Show simple item record

dc.creatorD'Alpoim Guedes, Jade
dc.description.abstractThe Chengdu plain of south-west China lies outside the main centres of early domestication in the Huanghe and Yangzi valleys, but its importance in Chinese prehistory is demonstrated by the spectacular Sanxingdui bronzes of the second millennium BC and by the number of walled enclosures of the third millennium BC associated with the Baodun culture. The latter illustrate the development of social complexity. Paradoxically, however, these are not the outcome of a long settled agricultural history but appear to be associated with the movement of the first farming communities into this region. Recent excavations at the Baodun type site have recovered plant remains indicating not only the importance of rice cultivation, but also the role played by millet in the economy of these and other sites in south-west China. Rice cultivation in paddy fields was supplemented by millet cultivation in neighbouring uplands. Together they illustrate how farmers moving into this area from the Middle Yangzi adjusted their cultivation practices to adapt to their newly colonised territories.en_US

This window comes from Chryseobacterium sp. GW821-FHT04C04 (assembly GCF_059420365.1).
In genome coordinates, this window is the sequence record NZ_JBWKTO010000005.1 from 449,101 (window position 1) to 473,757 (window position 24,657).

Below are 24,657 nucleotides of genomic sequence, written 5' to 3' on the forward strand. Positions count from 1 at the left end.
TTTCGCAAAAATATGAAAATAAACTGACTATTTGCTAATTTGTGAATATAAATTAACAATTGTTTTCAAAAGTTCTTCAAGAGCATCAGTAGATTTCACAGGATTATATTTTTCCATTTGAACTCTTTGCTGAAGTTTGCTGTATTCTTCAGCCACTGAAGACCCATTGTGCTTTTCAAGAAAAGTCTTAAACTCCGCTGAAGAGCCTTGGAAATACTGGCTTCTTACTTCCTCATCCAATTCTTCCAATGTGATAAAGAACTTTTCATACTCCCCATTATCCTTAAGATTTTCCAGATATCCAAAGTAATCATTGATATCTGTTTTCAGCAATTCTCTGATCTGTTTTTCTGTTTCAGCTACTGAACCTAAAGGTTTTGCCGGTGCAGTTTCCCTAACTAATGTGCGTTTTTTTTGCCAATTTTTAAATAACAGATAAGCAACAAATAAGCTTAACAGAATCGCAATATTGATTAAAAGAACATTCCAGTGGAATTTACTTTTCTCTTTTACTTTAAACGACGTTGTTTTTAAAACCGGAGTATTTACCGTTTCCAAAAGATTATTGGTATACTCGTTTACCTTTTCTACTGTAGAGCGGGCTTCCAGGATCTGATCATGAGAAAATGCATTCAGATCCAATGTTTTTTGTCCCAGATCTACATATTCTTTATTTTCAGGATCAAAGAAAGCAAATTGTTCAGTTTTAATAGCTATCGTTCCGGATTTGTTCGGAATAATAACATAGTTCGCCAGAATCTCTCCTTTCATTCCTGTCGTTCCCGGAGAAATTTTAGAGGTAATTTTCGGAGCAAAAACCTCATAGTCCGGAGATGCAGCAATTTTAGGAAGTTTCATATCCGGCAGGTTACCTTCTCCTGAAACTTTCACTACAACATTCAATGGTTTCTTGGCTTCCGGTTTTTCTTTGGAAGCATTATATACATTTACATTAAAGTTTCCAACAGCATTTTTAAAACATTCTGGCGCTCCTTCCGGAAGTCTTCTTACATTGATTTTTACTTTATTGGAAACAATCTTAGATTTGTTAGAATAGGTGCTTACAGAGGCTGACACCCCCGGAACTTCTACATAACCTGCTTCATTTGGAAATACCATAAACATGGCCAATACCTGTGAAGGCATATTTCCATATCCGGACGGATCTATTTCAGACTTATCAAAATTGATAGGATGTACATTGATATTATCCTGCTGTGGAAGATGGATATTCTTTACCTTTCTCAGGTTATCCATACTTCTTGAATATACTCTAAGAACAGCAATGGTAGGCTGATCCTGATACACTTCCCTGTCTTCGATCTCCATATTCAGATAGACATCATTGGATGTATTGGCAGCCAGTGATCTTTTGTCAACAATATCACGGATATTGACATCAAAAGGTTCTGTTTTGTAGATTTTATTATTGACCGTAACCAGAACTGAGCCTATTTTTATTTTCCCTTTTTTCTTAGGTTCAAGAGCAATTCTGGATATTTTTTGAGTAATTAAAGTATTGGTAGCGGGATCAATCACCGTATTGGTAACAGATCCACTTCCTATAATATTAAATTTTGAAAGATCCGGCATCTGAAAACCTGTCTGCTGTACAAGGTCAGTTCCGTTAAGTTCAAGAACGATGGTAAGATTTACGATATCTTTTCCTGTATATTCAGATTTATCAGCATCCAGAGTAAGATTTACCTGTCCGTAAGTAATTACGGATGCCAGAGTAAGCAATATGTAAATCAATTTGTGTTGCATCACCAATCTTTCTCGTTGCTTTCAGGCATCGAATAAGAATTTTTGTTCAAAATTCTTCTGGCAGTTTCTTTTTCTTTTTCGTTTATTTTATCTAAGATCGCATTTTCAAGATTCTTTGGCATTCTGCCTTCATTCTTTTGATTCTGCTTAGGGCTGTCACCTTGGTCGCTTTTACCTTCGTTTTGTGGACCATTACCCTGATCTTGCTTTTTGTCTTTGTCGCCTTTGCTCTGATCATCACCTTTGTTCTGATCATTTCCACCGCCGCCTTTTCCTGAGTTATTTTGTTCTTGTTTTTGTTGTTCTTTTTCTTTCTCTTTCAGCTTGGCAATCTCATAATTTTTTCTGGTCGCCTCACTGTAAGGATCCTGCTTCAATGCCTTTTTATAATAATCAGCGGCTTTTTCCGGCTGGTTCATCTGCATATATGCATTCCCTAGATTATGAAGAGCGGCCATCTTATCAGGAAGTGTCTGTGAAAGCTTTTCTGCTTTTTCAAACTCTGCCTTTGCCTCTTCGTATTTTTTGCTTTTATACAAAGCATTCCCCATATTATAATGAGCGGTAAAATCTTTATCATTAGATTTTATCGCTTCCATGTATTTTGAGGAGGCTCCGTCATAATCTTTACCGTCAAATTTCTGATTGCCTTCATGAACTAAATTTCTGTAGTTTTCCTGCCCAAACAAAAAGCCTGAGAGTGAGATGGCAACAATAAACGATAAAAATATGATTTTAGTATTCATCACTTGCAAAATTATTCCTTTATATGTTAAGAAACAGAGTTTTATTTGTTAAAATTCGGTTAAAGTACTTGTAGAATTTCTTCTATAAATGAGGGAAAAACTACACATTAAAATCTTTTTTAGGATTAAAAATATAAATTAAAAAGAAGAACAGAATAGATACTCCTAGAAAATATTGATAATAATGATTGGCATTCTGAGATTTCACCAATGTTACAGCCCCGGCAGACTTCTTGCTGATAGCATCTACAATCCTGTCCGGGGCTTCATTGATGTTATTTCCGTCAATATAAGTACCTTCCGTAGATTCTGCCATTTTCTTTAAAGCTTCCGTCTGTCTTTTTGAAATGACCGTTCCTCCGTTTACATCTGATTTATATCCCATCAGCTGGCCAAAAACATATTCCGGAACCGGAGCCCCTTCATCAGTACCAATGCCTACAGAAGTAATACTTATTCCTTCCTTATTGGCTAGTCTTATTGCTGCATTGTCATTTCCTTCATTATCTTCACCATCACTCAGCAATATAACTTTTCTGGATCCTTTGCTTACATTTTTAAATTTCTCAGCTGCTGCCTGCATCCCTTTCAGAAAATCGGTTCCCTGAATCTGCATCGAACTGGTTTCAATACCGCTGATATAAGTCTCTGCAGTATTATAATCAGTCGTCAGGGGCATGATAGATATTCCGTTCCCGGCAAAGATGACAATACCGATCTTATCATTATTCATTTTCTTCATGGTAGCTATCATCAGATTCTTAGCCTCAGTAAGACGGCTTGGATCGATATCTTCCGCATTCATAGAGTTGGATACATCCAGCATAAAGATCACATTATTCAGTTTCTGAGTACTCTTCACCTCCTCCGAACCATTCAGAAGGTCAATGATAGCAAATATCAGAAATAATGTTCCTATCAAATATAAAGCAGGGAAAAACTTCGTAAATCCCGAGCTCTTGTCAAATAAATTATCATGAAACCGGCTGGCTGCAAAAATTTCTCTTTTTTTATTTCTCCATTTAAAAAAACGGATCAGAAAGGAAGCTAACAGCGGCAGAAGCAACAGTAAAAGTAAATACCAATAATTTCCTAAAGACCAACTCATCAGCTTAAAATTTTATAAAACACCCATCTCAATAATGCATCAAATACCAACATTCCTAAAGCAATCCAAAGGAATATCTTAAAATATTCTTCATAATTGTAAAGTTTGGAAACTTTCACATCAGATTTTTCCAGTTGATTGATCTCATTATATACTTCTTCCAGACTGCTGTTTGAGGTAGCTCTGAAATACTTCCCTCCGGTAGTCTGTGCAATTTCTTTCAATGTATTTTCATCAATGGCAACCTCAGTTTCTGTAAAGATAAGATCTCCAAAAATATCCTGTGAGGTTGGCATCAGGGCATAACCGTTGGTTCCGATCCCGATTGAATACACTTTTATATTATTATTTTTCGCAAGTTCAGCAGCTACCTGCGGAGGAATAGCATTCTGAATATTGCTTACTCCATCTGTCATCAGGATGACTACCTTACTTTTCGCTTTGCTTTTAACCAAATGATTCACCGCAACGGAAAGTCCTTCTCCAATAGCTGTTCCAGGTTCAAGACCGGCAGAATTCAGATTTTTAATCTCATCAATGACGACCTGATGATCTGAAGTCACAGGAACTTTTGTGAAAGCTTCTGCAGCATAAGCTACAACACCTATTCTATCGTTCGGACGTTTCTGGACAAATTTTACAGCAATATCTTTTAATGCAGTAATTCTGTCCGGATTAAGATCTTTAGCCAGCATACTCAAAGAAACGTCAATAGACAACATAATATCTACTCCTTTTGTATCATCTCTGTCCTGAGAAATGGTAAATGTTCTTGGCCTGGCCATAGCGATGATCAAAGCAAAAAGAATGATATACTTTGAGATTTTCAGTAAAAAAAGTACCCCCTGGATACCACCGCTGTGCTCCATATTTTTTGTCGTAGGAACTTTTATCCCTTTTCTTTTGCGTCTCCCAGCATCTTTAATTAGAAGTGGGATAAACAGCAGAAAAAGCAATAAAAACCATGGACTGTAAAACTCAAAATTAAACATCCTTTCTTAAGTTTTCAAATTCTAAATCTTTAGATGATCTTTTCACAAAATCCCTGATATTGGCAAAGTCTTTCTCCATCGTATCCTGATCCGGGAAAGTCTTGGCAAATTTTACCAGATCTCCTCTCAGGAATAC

dc.rightsCreative Commons Attribution 4.0 International
dc.subjectChengdu (China)--Civilizationen_US
dc.subjectSettlement patternsen_US
dc.titleRice, Millets, Social Complexity and the Spread of Millet Agriculture to the Chengdu Plain and Southwest Chinaen_US
dc.description.citationJade d'Alpoim Guedes (2011). Rice, Millets, Social Complexity and the Spread of Millet Agriculture to the Chengdu Plain and Southwest China Rice 4: 104-113.

Files in this item


This item appears in the following Collection(s)

  • D'Alpoim Guedes, Jade
    This collection features scholarly work by Jade d'Alpoim Guedes, assistant professor in the anthropology department at Washington State University.

Show simple item record

Creative Commons Attribution 4.0 International
Except where otherwise noted, this item's license is described as Creative Commons Attribution 4.0 International